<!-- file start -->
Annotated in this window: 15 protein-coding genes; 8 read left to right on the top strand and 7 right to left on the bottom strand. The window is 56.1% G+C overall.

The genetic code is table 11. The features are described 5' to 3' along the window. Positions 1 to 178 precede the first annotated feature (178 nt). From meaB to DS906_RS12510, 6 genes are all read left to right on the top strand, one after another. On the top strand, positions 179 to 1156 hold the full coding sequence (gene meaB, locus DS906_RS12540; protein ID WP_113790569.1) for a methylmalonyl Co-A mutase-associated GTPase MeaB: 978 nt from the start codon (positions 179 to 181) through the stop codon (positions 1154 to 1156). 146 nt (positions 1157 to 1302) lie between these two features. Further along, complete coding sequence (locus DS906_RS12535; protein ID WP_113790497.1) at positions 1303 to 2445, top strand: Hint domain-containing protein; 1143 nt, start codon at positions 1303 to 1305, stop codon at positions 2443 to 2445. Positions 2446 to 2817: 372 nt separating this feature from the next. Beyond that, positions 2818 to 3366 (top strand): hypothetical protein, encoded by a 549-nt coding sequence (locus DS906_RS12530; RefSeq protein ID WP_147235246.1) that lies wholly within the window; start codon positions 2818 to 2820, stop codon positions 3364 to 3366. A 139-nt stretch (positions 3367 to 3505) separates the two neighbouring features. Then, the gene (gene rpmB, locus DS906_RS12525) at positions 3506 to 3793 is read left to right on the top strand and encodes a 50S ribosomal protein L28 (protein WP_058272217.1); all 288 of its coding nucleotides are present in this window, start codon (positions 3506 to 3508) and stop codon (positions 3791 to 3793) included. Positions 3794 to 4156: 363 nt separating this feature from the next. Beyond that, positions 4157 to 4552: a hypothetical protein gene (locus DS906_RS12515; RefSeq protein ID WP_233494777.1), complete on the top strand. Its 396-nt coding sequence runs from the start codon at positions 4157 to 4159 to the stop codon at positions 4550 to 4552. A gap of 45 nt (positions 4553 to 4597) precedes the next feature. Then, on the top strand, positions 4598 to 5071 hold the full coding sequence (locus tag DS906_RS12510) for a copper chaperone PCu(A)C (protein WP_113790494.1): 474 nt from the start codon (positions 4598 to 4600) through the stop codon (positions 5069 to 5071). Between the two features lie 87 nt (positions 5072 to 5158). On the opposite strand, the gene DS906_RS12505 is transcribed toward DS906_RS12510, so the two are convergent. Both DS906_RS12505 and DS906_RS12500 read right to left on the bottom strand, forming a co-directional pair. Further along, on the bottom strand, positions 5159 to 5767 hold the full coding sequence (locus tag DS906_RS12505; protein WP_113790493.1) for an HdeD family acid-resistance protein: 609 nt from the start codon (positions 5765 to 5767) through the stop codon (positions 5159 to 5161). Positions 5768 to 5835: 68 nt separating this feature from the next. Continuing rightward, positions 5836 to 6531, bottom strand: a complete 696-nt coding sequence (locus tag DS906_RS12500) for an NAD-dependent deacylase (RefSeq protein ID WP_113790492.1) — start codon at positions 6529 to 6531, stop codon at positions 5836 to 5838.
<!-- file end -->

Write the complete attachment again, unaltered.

Annotated in this window: 15 protein-coding genes; 8 read left to right on the top strand and 7 right to left on the bottom strand. The window is 56.1% G+C overall.

The genetic code is table 11. The features are described 5' to 3' along the window. Positions 1 to 178 precede the first annotated feature (178 nt). From meaB to DS906_RS12510, 6 genes are all read left to right on the top strand, one after another. On the top strand, positions 179 to 1156 hold the full coding sequence (gene meaB, locus DS906_RS12540; protein ID WP_113790569.1) for a methylmalonyl Co-A mutase-associated GTPase MeaB: 978 nt from the start codon (positions 179 to 181) through the stop codon (positions 1154 to 1156). 146 nt (positions 1157 to 1302) lie between these two features. Further along, complete coding sequence (locus DS906_RS12535; protein ID WP_113790497.1) at positions 1303 to 2445, top strand: Hint domain-containing protein; 1143 nt, start codon at positions 1303 to 1305, stop codon at positions 2443 to 2445. Positions 2446 to 2817: 372 nt separating this feature from the next. Beyond that, positions 2818 to 3366 (top strand): hypothetical protein, encoded by a 549-nt coding sequence (locus DS906_RS12530; RefSeq protein ID WP_147235246.1) that lies wholly within the window; start codon positions 2818 to 2820, stop codon positions 3364 to 3366. A 139-nt stretch (positions 3367 to 3505) separates the two neighbouring features. Then, the gene (gene rpmB, locus DS906_RS12525) at positions 3506 to 3793 is read left to right on the top strand and encodes a 50S ribosomal protein L28 (protein WP_058272217.1); all 288 of its coding nucleotides are present in this window, start codon (positions 3506 to 3508) and stop codon (positions 3791 to 3793) included. Positions 3794 to 4156: 363 nt separating this feature from the next. Beyond that, positions 4157 to 4552: a hypothetical protein gene (locus DS906_RS12515; RefSeq protein ID WP_233494777.1), complete on the top strand. Its 396-nt coding sequence runs from the start codon at positions 4157 to 4159 to the stop codon at positions 4550 to 4552. A gap of 45 nt (positions 4553 to 4597) precedes the next feature. Then, on the top strand, positions 4598 to 5071 hold the full coding sequence (locus tag DS906_RS12510) for a copper chaperone PCu(A)C (protein WP_113790494.1): 474 nt from the start codon (positions 4598 to 4600) through the stop codon (positions 5069 to 5071). Between the two features lie 87 nt (positions 5072 to 5158). On the opposite strand, the gene DS906_RS12505 is transcribed toward DS906_RS12510, so the two are convergent. Both DS906_RS12505 and DS906_RS12500 read right to left on the bottom strand, forming a co-directional pair. Further along, on the bottom strand, positions 5159 to 5767 hold the full coding sequence (locus tag DS906_RS12505; protein WP_113790493.1) for an HdeD family acid-resistance protein: 609 nt from the start codon (positions 5765 to 5767) through the stop codon (positions 5159 to 5161). Positions 5768 to 5835: 68 nt separating this feature from the next. Continuing rightward, positions 5836 to 6531, bottom strand: a complete 696-nt coding sequence (locus tag DS906_RS12500) for an NAD-dependent deacylase (RefSeq protein ID WP_113790492.1) — start codon at positions 6529 to 6531, stop codon at positions 5836 to 5838.